It’s official: Surfing is now an Olympic sport
Big news today for the surf world—the International Olympic Committee officially announced that surfing will be included as a gold medal sport in the Tokyo 2020 Summer Olympic Games.
The IOC approved the sport, in addition to skateboarding, karate, baseball/softball and sports climbing, for its proposed program. All that’s left to do is a formal signature during the next major committee session which precedes the opening ceremony of this month’s summer games in Rio de Janeiro, Brazil.
These sports “represent a combination of well-established and emerging sports with significant popularity in Japan and beyond,” the IOC said in a statement, of what’s considered to be a bid towards attracting the interest of the world’s youth to the Olympics.
“They include team sports and individual sports; indoor sports and outdoor sports; and ‘urban’ sports with a strong appeal to youth. The package promotes gender equality, with each of the five sports having equal numbers of teams for men and women, while also focusing on innovative and exciting sports for Japan and the wider international community.”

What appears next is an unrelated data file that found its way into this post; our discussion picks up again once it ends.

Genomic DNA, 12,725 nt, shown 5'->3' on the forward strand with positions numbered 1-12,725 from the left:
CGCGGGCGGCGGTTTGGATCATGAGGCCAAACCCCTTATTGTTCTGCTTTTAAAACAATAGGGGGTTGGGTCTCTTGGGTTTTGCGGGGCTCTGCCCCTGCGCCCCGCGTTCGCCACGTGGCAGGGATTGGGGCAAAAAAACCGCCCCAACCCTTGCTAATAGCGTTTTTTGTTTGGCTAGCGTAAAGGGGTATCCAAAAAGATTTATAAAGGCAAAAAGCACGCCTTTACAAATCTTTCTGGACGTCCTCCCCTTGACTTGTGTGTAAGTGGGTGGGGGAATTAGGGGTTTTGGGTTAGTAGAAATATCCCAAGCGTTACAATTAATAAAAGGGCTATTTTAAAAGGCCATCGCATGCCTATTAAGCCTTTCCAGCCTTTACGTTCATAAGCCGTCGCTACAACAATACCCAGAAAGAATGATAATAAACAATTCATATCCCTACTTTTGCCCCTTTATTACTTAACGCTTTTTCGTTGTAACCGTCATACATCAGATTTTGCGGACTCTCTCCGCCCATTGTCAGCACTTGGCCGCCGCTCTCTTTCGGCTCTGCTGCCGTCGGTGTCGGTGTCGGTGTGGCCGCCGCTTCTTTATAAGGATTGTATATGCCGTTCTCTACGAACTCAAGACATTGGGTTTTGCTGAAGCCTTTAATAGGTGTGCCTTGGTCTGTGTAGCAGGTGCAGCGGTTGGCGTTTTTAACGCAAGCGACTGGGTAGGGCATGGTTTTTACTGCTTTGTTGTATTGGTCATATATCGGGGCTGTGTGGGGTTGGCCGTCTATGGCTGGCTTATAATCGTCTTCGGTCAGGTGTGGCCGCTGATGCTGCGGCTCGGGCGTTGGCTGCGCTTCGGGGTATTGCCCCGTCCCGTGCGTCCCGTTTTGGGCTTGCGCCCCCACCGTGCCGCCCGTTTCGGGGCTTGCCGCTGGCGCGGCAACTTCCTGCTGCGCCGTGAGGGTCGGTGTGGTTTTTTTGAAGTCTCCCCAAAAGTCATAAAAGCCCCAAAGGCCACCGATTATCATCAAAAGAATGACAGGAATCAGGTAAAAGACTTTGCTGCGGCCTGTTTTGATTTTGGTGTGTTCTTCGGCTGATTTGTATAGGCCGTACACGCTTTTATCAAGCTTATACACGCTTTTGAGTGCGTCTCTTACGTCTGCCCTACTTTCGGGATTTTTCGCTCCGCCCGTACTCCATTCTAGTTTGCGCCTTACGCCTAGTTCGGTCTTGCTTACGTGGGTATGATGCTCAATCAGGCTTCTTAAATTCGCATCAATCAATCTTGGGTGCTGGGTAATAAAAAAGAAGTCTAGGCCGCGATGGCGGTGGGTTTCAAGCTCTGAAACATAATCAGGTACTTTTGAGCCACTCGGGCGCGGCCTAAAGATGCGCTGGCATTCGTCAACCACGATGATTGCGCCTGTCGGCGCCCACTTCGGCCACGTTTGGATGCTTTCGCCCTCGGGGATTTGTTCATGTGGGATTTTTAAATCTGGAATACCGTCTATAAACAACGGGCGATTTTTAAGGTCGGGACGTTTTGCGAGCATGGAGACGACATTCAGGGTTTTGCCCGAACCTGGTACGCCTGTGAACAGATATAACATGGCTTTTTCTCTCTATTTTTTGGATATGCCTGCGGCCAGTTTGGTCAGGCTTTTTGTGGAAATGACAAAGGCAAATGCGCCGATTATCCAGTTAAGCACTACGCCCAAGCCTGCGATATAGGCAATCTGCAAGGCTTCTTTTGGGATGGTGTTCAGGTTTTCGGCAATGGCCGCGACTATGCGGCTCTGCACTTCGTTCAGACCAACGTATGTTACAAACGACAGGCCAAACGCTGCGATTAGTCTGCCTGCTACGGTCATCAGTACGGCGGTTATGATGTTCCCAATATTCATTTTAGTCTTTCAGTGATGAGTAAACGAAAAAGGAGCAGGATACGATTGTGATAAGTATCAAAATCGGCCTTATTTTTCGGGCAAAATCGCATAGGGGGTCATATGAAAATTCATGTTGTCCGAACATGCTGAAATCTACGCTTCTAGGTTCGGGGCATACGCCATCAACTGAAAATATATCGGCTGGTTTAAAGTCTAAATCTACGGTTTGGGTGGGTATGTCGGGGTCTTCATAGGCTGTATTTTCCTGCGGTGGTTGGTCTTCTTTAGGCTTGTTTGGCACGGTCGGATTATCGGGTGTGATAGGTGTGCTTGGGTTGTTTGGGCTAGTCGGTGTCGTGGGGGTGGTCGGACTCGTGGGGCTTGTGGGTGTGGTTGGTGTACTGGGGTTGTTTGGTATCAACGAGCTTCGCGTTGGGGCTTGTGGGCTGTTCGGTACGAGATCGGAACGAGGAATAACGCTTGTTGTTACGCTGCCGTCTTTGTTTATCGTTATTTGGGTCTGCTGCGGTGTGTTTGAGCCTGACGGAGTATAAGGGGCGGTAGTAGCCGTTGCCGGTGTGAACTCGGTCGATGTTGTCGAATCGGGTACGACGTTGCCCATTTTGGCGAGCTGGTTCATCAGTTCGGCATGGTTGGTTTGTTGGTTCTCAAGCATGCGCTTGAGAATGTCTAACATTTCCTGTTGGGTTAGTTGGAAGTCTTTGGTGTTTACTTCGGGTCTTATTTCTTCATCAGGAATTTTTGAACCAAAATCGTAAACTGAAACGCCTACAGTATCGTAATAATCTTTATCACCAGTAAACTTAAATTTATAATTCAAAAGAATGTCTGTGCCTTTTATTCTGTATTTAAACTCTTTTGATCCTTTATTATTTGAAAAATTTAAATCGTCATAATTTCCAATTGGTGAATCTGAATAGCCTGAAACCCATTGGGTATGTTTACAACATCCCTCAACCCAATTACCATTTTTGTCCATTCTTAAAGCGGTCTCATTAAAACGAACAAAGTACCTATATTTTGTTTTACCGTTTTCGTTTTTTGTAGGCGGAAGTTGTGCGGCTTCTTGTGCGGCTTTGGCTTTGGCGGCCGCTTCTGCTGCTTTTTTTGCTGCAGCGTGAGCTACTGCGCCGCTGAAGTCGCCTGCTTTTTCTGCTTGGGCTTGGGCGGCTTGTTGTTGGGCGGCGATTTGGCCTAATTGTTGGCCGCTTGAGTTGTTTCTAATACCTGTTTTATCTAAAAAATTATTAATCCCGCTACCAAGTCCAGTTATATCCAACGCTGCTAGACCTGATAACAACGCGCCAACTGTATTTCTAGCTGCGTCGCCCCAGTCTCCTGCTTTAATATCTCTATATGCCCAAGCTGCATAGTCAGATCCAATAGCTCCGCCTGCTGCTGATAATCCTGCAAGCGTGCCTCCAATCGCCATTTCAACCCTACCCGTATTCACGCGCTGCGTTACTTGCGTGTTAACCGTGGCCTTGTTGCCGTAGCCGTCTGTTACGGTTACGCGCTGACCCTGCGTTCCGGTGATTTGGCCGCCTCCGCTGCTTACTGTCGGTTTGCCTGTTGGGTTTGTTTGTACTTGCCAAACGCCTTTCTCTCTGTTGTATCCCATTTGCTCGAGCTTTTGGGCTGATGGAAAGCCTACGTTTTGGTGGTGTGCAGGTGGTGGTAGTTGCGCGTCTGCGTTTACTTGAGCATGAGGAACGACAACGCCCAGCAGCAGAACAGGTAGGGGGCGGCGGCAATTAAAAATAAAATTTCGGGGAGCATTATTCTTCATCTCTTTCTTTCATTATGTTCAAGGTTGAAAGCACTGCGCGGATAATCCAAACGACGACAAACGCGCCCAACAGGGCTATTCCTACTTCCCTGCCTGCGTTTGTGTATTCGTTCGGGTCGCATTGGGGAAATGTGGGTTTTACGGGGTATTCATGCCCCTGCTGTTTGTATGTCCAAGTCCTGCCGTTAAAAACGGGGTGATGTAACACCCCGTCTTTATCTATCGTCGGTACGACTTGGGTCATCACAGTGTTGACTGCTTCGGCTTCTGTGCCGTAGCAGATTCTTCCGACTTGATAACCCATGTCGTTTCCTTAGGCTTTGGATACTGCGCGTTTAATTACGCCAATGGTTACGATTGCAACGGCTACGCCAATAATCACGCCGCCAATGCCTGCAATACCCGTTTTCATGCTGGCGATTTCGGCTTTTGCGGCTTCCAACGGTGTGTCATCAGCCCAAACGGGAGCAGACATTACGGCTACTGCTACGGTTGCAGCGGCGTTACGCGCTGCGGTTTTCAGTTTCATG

From this new development for the Toyko summer games, 18 events are reported to be added, with 474 athletes participating who otherwise would not have had the opportunity to compete for medals in an Olympics, reports the Sydney Morning Herald.
Naturally, surfers and enthusiasts around the world are, well, stoked. “This is a huge moment for professional surfing and further highlights surfing’s rise as a global participatory and spectator sport,” said World Surf League’s Paul Speaker, the CEO of what’s considered the international organization and home for professional surfing. “It is awesome that our incredible athletes will have the opportunity to showcase their talents and skills to the global Olympic audience and compete for their countries.”
The WSL represents the most elite surfers in the world, with a network of more than 2,000 professional male and female surfers. It hosts 170+ global competitions each year—now with them all leading towards the most anticipated sports competition every four years